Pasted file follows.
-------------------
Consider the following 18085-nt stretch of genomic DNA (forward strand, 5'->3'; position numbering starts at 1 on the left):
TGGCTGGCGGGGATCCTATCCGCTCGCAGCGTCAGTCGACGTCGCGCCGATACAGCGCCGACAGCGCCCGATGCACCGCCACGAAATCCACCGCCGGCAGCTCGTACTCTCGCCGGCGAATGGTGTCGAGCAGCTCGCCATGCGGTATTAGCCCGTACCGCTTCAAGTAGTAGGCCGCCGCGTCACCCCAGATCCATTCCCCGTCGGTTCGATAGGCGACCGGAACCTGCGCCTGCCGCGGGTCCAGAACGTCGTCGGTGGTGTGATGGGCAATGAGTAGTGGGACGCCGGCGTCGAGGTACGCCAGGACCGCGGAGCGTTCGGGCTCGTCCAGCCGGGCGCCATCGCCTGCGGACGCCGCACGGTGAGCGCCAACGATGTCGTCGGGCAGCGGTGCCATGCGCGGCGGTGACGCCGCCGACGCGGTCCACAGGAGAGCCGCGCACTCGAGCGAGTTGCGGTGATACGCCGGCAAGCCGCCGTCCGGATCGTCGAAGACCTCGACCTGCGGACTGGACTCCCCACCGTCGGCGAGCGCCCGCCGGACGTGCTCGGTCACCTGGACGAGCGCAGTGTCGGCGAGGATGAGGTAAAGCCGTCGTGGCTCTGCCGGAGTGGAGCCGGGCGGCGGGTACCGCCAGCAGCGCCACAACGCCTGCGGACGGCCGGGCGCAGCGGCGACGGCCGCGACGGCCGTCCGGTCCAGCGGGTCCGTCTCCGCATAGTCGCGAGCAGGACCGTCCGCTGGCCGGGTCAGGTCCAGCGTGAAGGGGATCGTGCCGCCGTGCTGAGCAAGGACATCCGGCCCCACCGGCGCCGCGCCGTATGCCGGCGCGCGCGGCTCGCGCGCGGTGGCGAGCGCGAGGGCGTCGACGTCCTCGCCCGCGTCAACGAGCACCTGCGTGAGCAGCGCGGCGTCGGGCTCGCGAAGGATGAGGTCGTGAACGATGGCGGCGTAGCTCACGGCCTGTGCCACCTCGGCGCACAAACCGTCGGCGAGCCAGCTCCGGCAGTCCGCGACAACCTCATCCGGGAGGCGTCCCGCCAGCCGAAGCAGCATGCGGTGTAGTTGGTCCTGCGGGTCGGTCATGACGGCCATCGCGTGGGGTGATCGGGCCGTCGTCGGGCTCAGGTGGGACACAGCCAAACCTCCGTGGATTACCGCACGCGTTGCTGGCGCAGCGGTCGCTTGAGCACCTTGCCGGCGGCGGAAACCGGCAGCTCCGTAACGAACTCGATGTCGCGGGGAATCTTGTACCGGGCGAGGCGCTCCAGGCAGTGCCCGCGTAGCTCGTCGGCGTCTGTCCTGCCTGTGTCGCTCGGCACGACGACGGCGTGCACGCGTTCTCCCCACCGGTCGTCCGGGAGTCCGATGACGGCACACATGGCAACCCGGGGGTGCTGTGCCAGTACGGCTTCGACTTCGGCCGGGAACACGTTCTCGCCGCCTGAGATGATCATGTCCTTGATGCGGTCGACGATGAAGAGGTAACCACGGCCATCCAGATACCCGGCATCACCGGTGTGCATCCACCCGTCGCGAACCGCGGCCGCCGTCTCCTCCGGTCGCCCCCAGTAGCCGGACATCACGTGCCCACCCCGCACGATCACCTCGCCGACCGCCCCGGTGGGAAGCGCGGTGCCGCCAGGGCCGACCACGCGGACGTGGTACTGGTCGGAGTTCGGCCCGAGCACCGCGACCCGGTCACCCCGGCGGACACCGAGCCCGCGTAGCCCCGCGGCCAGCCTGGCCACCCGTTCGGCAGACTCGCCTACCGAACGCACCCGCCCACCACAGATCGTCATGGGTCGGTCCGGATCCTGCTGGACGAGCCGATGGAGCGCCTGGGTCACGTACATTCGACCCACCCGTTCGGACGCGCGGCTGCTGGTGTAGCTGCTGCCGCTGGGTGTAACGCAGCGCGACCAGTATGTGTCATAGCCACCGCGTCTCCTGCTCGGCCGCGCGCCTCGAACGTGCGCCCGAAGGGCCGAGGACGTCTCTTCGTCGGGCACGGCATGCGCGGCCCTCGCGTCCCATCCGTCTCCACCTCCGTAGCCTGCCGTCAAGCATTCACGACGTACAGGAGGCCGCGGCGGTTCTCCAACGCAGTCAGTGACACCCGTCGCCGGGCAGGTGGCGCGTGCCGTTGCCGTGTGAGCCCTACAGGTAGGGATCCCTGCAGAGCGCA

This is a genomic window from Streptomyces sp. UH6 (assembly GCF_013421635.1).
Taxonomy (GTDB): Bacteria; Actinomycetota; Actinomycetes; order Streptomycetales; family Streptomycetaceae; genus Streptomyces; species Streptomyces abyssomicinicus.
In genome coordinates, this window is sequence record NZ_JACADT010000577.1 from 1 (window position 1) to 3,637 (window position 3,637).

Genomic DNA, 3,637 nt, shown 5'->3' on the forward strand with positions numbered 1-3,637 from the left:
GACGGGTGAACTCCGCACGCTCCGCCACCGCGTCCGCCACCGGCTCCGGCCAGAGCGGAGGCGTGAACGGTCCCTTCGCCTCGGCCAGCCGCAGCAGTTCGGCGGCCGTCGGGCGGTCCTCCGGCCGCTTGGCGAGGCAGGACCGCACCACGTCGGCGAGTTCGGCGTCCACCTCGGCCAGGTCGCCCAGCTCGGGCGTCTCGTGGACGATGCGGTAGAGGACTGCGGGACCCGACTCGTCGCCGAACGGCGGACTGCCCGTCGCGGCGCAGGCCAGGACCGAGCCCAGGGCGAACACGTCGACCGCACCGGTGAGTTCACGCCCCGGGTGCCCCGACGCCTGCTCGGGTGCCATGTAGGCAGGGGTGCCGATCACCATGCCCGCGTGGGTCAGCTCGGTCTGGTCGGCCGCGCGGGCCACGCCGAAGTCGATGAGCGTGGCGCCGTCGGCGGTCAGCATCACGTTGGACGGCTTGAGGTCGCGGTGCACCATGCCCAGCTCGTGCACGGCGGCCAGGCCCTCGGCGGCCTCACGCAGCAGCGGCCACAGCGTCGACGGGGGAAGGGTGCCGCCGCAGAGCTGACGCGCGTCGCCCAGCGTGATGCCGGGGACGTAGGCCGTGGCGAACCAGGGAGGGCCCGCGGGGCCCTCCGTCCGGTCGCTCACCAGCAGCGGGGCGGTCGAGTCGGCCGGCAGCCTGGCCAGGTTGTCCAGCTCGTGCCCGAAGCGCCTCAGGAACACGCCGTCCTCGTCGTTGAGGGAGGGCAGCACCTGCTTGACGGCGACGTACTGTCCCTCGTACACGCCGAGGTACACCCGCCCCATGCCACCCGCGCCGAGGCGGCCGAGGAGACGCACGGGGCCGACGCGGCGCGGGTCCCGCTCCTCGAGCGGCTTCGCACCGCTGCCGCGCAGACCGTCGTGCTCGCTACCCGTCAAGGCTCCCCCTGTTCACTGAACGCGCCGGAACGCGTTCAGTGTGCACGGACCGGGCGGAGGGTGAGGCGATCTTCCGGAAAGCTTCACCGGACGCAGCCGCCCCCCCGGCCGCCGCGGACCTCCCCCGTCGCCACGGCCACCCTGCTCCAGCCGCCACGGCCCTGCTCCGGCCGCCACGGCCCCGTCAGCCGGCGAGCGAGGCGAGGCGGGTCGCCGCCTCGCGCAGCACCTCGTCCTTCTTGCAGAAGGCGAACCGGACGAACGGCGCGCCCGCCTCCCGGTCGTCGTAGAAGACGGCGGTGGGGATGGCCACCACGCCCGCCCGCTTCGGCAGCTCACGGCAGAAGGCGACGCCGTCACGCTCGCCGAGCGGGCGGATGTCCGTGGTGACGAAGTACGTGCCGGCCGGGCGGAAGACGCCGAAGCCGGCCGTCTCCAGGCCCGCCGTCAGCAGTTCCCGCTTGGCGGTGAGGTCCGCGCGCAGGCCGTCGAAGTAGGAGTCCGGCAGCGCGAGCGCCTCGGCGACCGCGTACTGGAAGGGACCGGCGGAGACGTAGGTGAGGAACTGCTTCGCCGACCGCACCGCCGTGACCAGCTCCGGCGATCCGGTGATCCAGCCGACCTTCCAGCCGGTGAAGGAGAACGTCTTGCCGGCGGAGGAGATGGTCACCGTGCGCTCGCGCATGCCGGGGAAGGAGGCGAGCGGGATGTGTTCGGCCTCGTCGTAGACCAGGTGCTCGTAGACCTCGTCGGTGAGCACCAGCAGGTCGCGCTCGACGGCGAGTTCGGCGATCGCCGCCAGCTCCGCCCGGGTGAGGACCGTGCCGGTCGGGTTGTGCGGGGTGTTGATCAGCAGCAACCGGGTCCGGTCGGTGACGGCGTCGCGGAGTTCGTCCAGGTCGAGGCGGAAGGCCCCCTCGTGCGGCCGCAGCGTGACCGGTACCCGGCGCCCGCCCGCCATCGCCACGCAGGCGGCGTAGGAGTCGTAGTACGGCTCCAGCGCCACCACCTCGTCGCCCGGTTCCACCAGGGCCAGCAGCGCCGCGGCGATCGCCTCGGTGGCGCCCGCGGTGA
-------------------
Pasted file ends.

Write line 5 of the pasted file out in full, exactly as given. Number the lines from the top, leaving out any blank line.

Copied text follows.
In genome coordinates, this window is sequence record NZ_JACADT010000577.1 from 1 (window position 1) to 3,637 (window position 3,637).